Bart and the kids fended for themselves for 10 days while my
Arant and I took a whirlwind tour of the eastern Mediterrenean. We
two days in Athens, a day on Crete, a day on Rhodes, a day on the
coast at Kusadasi, a day on the boat in the Dardanelles, and two days
Istanbul. It took a full day to get there and a full day to get back.
are a few pictures I took as we tromped over historical sights and
In the heart of Athens, at the upper edge of the Plaka (the old market district) a Byzantine chapel finds itself next to a busy intersection with an office building planted on top of it (picture at left). I wonder what it looked out on when it was built.
We did our first rug shopping in the Plaka.
We paid a visit to the Parthenon and looked down from the
Acropolis at the sprawl of modern Athens. It was mid-week, off-season
and threatening rain, so we had the place pretty much to
ourselves In front of the Parthenon, my
cousin Do Lee is on the left and Deborah is the one in the hat. Do
Mykonos and joined us for a day of sightseeing in Athens.
|Medieval Crusader fortifications guard the harbor in Heraklion, but the real treasure is the Minoan palace at Knossos, just a few miles inland. We took the bus there and were two of only a handful of visitors, trying to imagine it in its heyday 3500 years ago. After wandering the traces of the elaborate network of hallways and seeing the dozens and dozens of bull figurines and bones at the museum, it's easy to see how the legend of the minotaur in the labyrinth got started. This is me on the right, in front of a colorful fresco of a charging bull.|
We were told this is the only intact and inhabited medieval city left in Europe. Six thousand people still live within the old city walls. As we walked through the narrow, cart-width streets, we saw people walking their kids to school, working in their gardens and opening up their tiny shops for the day. A modern city carries on just outside the old battlements.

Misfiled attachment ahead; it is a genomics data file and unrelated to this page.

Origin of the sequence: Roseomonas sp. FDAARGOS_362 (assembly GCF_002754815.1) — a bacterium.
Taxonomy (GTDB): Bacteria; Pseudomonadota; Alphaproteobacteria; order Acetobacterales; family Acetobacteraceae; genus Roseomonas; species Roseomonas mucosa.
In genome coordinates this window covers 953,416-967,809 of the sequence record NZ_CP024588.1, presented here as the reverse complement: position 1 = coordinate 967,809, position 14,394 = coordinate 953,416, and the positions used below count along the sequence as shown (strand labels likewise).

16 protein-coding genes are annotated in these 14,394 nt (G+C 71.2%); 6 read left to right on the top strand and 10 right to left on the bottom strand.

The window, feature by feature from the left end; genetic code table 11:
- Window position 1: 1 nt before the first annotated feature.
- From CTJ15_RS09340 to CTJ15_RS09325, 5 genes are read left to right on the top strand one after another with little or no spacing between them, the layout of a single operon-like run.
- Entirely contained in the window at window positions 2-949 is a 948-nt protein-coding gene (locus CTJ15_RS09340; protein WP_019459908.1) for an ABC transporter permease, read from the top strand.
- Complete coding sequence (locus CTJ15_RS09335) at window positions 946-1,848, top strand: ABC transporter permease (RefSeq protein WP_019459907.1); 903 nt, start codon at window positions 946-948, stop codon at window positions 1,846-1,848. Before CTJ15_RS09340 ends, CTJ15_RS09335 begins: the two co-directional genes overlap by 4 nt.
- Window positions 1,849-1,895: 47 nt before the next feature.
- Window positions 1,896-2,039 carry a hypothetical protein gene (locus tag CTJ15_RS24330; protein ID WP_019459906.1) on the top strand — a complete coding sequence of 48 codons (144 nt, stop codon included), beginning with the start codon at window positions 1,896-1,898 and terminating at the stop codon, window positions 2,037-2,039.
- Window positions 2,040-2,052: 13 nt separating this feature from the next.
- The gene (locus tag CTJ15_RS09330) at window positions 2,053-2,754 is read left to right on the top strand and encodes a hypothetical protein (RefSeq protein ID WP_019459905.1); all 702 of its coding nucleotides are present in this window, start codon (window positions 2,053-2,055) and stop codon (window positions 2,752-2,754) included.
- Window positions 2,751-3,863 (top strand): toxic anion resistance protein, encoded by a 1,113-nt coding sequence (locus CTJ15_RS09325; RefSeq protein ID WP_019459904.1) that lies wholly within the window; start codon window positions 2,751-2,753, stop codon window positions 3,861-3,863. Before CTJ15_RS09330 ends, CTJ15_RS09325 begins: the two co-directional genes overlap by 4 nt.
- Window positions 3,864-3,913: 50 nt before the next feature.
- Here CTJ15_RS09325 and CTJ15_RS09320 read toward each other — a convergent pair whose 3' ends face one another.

The Crusaders came through about 700 years ago and built their fortified palace (picture at right) on top of what is now believed to be the site of the pagan temple of Helios. I felt like a pawn on a chessboard next to the towers which flank the palace entrance.
Istanbul was a sleepy fishing village called Byzantium
until Constantine moved the throne of the Roman Empire there in 330
A.D. and declared Christianity to be the state religion.
Since then it has seen revivals of Paganism, been attacked by Persians,
Arabs, and Bulgars and been sacked by underpaid crusaders before
falling to the Turks
in 1453. The Aya Sofia cathedral/mosque (left) reflects this
of history. Two columns from a Temple of Aphrodite were used in its
in 532 A.D. A millennium later, the Turks added minarets and plastered
the figurative Byzantine mosaics to conform to Islamic law. When Turkey
a republic in the 1920's, Aya Sofia became a museum, a monument in
and brick to Istanbul's tumultuous history.
The Grand Bazaar, on the other hand, brings
that history to life. In its
teeming, vaulted corridors, people live and laugh and
bargain as they have in this hub of civilization for hundreds of years.
is impossible to be both western and inconspicuous.
We stood out like neon signs and learned quickly not to enter into any
negotiations we didn't intend to finish. To ask a price is to invite
intend to buy something, the bargaining is half the fun. Taking home a
or a bargain is the other half. If you look serious about a rug, for
tea is summoned from a street vendor who brings the distinctive tulip
glasses full of hot tea to the shop on a steel tray suspended on curved
rods from a brass ring. Then rugs are laid out and commented upon until
floor of the tiny shop is mounded with them. A favorite is selected and
the more able you are to tear yourself away from your chosen rug, the
the price goes. When all objections have been met, the deal is done.
rug is rolled into an impossibly small (but heavy) bundle and you are
a cheap, black soft suitcase to carry it in. This black bag is a sign
other rug vendors to try extra hard to lure you in to their shops. We
out of the bazaar on the last day to cries of "Now, it is my
"Lady, let ME take your money," and "Don't walk away. You break my